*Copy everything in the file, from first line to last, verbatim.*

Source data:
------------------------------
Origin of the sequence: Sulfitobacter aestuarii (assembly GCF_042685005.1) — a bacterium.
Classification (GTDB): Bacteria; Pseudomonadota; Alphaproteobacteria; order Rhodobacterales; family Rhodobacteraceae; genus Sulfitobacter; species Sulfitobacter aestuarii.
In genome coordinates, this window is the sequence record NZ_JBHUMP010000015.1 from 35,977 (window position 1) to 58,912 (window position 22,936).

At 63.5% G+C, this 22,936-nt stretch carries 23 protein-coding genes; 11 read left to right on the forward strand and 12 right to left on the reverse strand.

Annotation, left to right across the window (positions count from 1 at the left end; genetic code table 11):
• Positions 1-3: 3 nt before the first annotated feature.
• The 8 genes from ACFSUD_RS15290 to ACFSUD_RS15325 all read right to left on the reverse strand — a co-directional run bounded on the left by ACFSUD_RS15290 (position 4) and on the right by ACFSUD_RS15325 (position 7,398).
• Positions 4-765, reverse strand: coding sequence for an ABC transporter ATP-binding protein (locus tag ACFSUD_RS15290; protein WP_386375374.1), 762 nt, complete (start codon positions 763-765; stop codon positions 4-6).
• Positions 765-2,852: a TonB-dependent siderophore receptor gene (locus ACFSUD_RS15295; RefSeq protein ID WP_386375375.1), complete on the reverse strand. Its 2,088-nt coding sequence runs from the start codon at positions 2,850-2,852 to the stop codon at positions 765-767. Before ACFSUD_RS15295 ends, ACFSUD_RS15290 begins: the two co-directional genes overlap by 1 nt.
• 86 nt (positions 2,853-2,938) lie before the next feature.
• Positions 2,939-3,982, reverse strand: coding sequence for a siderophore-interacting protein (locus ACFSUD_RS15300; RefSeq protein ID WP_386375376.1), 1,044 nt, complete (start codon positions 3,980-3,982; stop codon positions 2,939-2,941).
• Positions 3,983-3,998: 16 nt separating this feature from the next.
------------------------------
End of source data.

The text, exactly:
Origin of the sequence: Sulfitobacter aestuarii (assembly GCF_042685005.1) — a bacterium.
Classification (GTDB): Bacteria; Pseudomonadota; Alphaproteobacteria; order Rhodobacterales; family Rhodobacteraceae; genus Sulfitobacter; species Sulfitobacter aestuarii.
In genome coordinates, this window is the sequence record NZ_JBHUMP010000015.1 from 35,977 (window position 1) to 58,912 (window position 22,936).

At 63.5% G+C, this 22,936-nt stretch carries 23 protein-coding genes; 11 read left to right on the forward strand and 12 right to left on the reverse strand.

Annotation, left to right across the window (positions count from 1 at the left end; genetic code table 11):
• Positions 1-3: 3 nt before the first annotated feature.
• The 8 genes from ACFSUD_RS15290 to ACFSUD_RS15325 all read right to left on the reverse strand — a co-directional run bounded on the left by ACFSUD_RS15290 (position 4) and on the right by ACFSUD_RS15325 (position 7,398).
• Positions 4-765, reverse strand: coding sequence for an ABC transporter ATP-binding protein (locus tag ACFSUD_RS15290; protein WP_386375374.1), 762 nt, complete (start codon positions 763-765; stop codon positions 4-6).
• Positions 765-2,852: a TonB-dependent siderophore receptor gene (locus ACFSUD_RS15295; RefSeq protein ID WP_386375375.1), complete on the reverse strand. Its 2,088-nt coding sequence runs from the start codon at positions 2,850-2,852 to the stop codon at positions 765-767. Before ACFSUD_RS15295 ends, ACFSUD_RS15290 begins: the two co-directional genes overlap by 1 nt.
• 86 nt (positions 2,853-2,938) lie before the next feature.
• Positions 2,939-3,982, reverse strand: coding sequence for a siderophore-interacting protein (locus ACFSUD_RS15300; RefSeq protein ID WP_386375376.1), 1,044 nt, complete (start codon positions 3,980-3,982; stop codon positions 2,939-2,941).
• Positions 3,983-3,998: 16 nt separating this feature from the next.